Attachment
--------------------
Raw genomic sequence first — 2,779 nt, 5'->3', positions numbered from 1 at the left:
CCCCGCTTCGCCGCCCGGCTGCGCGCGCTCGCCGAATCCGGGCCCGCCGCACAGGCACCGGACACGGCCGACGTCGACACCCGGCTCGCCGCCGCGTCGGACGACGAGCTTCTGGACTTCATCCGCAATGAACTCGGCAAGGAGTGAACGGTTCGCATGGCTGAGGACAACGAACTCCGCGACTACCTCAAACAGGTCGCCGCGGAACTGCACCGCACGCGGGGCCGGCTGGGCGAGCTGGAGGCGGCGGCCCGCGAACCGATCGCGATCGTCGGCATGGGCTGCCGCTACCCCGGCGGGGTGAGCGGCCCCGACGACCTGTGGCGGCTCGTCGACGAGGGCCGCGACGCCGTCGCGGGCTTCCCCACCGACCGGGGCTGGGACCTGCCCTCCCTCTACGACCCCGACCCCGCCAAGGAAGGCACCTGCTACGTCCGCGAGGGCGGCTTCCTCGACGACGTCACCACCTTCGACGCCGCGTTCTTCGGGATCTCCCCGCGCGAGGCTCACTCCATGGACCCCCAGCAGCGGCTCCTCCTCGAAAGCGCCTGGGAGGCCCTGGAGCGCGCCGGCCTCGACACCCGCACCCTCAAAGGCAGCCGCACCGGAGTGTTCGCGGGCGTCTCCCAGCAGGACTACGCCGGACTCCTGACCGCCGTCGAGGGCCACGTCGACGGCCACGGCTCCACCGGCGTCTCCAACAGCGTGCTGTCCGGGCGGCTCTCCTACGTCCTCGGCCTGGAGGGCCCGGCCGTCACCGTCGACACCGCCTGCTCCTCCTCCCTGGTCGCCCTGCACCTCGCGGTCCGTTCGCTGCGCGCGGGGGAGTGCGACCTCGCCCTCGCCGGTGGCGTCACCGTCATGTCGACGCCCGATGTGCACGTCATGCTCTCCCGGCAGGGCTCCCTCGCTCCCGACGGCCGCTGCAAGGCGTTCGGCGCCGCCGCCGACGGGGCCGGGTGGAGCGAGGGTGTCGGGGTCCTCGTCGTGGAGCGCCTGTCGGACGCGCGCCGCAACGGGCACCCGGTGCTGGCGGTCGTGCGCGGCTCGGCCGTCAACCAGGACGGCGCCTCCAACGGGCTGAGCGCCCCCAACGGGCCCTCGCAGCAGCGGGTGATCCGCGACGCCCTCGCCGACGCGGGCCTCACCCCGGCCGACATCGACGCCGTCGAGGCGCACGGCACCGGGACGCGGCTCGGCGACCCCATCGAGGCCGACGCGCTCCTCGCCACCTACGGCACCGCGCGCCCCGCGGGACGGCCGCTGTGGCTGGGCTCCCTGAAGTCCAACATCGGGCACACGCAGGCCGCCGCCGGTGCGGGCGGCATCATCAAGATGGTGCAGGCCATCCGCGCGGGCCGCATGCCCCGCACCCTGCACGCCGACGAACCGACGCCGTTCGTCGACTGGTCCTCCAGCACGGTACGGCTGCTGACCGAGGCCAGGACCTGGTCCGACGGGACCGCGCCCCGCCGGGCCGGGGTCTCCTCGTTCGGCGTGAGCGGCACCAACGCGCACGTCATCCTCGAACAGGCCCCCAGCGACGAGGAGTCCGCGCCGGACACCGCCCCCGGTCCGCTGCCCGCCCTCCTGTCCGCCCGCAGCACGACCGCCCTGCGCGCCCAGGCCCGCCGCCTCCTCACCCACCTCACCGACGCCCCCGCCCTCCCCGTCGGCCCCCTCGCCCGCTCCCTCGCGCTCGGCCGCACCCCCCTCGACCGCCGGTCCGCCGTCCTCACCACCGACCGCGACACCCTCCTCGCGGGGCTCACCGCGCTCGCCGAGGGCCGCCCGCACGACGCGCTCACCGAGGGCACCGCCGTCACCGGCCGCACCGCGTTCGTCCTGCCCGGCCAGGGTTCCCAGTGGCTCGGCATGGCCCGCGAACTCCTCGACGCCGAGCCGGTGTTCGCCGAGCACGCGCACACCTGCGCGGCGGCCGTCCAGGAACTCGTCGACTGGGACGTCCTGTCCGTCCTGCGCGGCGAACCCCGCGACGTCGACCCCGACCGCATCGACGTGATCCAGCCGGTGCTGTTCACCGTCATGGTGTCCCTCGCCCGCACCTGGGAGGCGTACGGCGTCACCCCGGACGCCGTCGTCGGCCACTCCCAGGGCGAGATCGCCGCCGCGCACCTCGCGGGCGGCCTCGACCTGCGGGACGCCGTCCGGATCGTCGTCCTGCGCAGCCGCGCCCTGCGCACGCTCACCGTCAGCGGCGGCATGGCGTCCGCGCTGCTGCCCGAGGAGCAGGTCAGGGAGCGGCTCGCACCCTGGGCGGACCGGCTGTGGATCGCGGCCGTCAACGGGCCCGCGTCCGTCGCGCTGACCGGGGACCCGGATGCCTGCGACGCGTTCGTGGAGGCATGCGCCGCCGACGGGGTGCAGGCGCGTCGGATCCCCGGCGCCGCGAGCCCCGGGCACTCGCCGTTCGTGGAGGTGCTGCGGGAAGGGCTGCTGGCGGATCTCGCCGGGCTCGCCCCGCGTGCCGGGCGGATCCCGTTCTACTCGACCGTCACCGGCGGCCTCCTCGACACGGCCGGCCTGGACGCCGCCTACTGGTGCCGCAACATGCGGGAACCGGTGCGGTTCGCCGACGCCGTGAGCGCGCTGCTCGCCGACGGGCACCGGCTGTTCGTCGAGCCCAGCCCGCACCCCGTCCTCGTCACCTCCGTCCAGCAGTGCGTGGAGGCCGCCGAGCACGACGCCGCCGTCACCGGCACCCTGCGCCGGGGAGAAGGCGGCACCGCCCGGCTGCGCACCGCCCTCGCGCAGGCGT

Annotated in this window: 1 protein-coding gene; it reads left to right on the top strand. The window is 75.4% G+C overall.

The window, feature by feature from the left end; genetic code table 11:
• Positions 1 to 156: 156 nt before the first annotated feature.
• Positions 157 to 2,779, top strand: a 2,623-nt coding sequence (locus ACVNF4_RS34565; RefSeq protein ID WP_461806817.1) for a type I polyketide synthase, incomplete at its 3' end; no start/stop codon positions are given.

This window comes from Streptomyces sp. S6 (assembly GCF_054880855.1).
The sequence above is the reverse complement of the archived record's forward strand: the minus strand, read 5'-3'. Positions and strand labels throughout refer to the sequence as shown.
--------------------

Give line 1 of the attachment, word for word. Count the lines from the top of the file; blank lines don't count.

Raw genomic sequence first — 2,779 nt, 5'->3', positions numbered from 1 at the left: